The first Sampling Stations


C-IMAGE Scientists, Jonelle Basso & Brian Wells, collecting sediment for microbe experiments

The Weatherbird II reached its first sampling stations west of Tampa Bay.  They were relatively shallow water depths where we collected water and sediments for other researchers who requested offshore samples.  It also acted as a great training session for me and the other “greenhorns” on the vessel to get a grasp of how to deploy and retrieve the equipment.  At these stations we lowered the rosette of Niskin bottles with the CTD and instrument package in a cradle below the bottles.  This array of instruments is operated via an electronics cable attached to a computer on the ship that gives the scientists a real time profile of the water column as they slowly lower it down. The water column data profiled conductivity, temperature and depth (CTD), as well as fluorescence of the water.


Ready to deploy Niskin bottles to collect seawater samples at discrete depths

Ready to deploy Niskin bottles to collect seawater samples at discrete depths. They lower the rosette of bottles to the bottom; and as they hoist it back toward the surface they start activating the sampling bottles.  Each Niskin bottle closes and traps water from different depths/layers.  When brought to the surface they pull water from each sample for a variety of purposes.  Scientists on the ship are set up in the lab and ready to go when these samples arrive at the surface.  One of the most tedious processes I observed at these first locations was the filtering of the water for further analysis. On a separate cable they sent down a heavy Shipek sediment sampler. This is what I would call a bottom grab sampler.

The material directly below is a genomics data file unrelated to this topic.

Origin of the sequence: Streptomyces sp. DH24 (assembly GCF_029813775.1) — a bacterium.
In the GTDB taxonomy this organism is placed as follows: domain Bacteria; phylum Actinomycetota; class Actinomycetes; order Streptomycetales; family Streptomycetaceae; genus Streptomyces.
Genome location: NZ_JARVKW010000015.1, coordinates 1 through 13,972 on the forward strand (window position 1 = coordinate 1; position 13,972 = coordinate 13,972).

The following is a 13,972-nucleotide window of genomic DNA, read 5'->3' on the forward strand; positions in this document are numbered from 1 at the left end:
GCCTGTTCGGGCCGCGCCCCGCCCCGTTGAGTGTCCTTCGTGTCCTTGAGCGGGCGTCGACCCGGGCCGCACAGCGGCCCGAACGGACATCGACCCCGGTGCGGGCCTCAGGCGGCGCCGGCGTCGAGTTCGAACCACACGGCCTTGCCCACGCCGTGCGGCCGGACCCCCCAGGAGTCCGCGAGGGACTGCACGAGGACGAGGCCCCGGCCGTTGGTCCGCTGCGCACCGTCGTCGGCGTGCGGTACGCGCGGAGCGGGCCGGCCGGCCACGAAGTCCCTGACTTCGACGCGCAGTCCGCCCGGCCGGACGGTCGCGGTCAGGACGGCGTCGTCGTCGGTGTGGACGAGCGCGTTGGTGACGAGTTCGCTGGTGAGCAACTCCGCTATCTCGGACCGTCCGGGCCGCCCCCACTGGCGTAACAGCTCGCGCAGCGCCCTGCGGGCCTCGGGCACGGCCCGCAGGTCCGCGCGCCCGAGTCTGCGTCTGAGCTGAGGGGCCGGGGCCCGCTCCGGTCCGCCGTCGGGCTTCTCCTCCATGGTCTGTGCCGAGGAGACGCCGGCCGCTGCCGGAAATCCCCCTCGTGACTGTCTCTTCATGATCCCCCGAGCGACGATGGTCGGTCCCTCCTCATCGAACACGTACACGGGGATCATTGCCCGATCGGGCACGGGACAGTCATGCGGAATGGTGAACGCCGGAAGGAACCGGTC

Before sending it down they have to cock it in the open position.  It is spring loaded with a really heavy spring.  When it hits bottom, it fires, like a bear trap, scooping up about a gallon of sediment from the bottom.

Deploying Shipek Sediment sampler to collect microbes upper 10 cm of seafloor

This morning, I suppose because these stations were so close to shore, the bottom was still very firm and mostly sandy at the first station, and eventually became silty the further out we went.  We also deployed the multi corer and couldn’t get it to go into the firm sand; despite adding more weight.  The multi corer is a large, heavy, round apparatus with an array of clear tubes that are also “set” to close when they are embedded into the bottom and pulled up.  They look like they pull up approximately 2 feet of the bottom.